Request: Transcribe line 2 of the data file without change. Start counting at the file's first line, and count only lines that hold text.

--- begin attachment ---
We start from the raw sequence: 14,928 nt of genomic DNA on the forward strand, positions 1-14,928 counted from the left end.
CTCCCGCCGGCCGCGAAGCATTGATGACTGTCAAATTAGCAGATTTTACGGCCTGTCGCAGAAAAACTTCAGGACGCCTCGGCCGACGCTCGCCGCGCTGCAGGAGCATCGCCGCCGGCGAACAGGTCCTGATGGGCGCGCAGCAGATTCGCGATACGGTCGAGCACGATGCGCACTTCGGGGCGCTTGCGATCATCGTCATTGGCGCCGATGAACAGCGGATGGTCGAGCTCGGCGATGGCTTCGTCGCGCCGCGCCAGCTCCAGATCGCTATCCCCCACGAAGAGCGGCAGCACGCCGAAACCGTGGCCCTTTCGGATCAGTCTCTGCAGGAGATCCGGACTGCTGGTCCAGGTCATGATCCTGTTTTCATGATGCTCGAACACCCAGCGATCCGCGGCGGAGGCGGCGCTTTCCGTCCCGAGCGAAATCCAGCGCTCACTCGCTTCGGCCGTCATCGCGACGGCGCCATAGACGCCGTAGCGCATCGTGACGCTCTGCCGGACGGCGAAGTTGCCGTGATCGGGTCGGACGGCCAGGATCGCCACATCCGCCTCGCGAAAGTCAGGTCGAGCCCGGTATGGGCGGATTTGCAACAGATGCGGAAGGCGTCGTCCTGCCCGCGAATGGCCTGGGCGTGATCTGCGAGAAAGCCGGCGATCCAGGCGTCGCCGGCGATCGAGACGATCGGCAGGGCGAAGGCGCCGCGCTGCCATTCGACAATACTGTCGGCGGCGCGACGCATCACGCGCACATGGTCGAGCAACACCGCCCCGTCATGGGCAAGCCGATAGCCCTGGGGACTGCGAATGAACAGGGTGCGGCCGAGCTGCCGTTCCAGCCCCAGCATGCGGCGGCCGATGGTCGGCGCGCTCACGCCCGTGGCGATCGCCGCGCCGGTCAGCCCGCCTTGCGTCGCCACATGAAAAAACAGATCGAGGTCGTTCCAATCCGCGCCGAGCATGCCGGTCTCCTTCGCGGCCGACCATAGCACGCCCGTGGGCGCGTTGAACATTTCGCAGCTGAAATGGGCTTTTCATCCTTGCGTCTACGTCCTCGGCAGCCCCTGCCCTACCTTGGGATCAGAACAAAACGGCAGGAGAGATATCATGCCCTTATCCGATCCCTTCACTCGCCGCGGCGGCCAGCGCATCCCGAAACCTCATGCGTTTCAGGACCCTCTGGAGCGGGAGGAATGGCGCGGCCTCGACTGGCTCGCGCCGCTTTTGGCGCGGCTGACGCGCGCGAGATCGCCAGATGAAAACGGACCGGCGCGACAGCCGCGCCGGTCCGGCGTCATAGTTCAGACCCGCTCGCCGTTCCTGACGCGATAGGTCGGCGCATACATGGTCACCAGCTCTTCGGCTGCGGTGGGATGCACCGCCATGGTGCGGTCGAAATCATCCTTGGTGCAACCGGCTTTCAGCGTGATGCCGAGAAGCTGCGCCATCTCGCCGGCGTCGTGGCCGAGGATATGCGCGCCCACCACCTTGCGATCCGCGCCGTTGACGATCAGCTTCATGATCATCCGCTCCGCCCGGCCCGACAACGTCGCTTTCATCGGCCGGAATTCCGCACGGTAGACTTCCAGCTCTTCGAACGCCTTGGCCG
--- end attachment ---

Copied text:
CTCCCGCCGGCCGCGAAGCATTGATGACTGTCAAATTAGCAGATTTTACGGCCTGTCGCAGAAAAACTTCAGGACGCCTCGGCCGACGCTCGCCGCGCTGCAGGAGCATCGCCGCCGGCGAACAGGTCCTGATGGGCGCGCAGCAGATTCGCGATACGGTCGAGCACGATGCGCACTTCGGGGCGCTTGCGATCATCGTCATTGGCGCCGATGAACAGCGGATGGTCGAGCTCGGCGATGGCTTCGTCGCGCCGCGCCAGCTCCAGATCGCTATCCCCCACGAAGAGCGGCAGCACGCCGAAACCGTGGCCCTTTCGGATCAGTCTCTGCAGGAGATCCGGACTGCTGGTCCAGGTCATGATCCTGTTTTCATGATGCTCGAACACCCAGCGATCCGCGGCGGAGGCGGCGCTTTCCGTCCCGAGCGAAATCCAGCGCTCACTCGCTTCGGCCGTCATCGCGACGGCGCCATAGACGCCGTAGCGCATCGTGACGCTCTGCCGGACGGCGAAGTTGCCGTGATCGGGTCGGACGGCCAGGATCGCCACATCCGCCTCGCGAAAGTCAGGTCGAGCCCGGTATGGGCGGATTTGCAACAGATGCGGAAGGCGTCGTCCTGCCCGCGAATGGCCTGGGCGTGATCTGCGAGAAAGCCGGCGATCCAGGCGTCGCCGGCGATCGAGACGATCGGCAGGGCGAAGGCGCCGCGCTGCCATTCGACAATACTGTCGGCGGCGCGACGCATCACGCGCACATGGTCGAGCAACACCGCCCCGTCATGGGCAAGCCGATAGCCCTGGGGACTGCGAATGAACAGGGTGCGGCCGAGCTGCCGTTCCAGCCCCAGCATGCGGCGGCCGATGGTCGGCGCGCTCACGCCCGTGGCGATCGCCGCGCCGGTCAGCCCGCCTTGCGTCGCCACATGAAAAAACAGATCGAGGTCGTTCCAATCCGCGCCGAGCATGCCGGTCTCCTTCGCGGCCGACCATAGCACGCCCGTGGGCGCGTTGAACATTTCGCAGCTGAAATGGGCTTTTCATCCTTGCGTCTACGTCCTCGGCAGCCCCTGCCCTACCTTGGGATCAGAACAAAACGGCAGGAGAGATATCATGCCCTTATCCGATCCCTTCACTCGCCGCGGCGGCCAGCGCATCCCGAAACCTCATGCGTTTCAGGACCCTCTGGAGCGGGAGGAATGGCGCGGCCTCGACTGGCTCGCGCCGCTTTTGGCGCGGCTGACGCGCGCGAGATCGCCAGATGAAAACGGACCGGCGCGACAGCCGCGCCGGTCCGGCGTCATAGTTCAGACCCGCTCGCCGTTCCTGACGCGATAGGTCGGCGCATACATGGTCACCAGCTCTTCGGCTGCGGTGGGATGCACCGCCATGGTGCGGTCGAAATCATCCTTGGTGCAACCGGCTTTCAGCGTGATGCCGAGAAGCTGCGCCATCTCGCCGGCGTCGTGGCCGAGGATATGCGCGCCCACCACCTTGCGATCCGCGCCGTTGACGATCAGCTTCATGATCATCCGCTCCGCCCGGCCCGACAACGTCGCTTTCATCGGCCGGAATTCCGCACGGTAGACTTCCAGCTCTTCGAACGCCTTGGCCG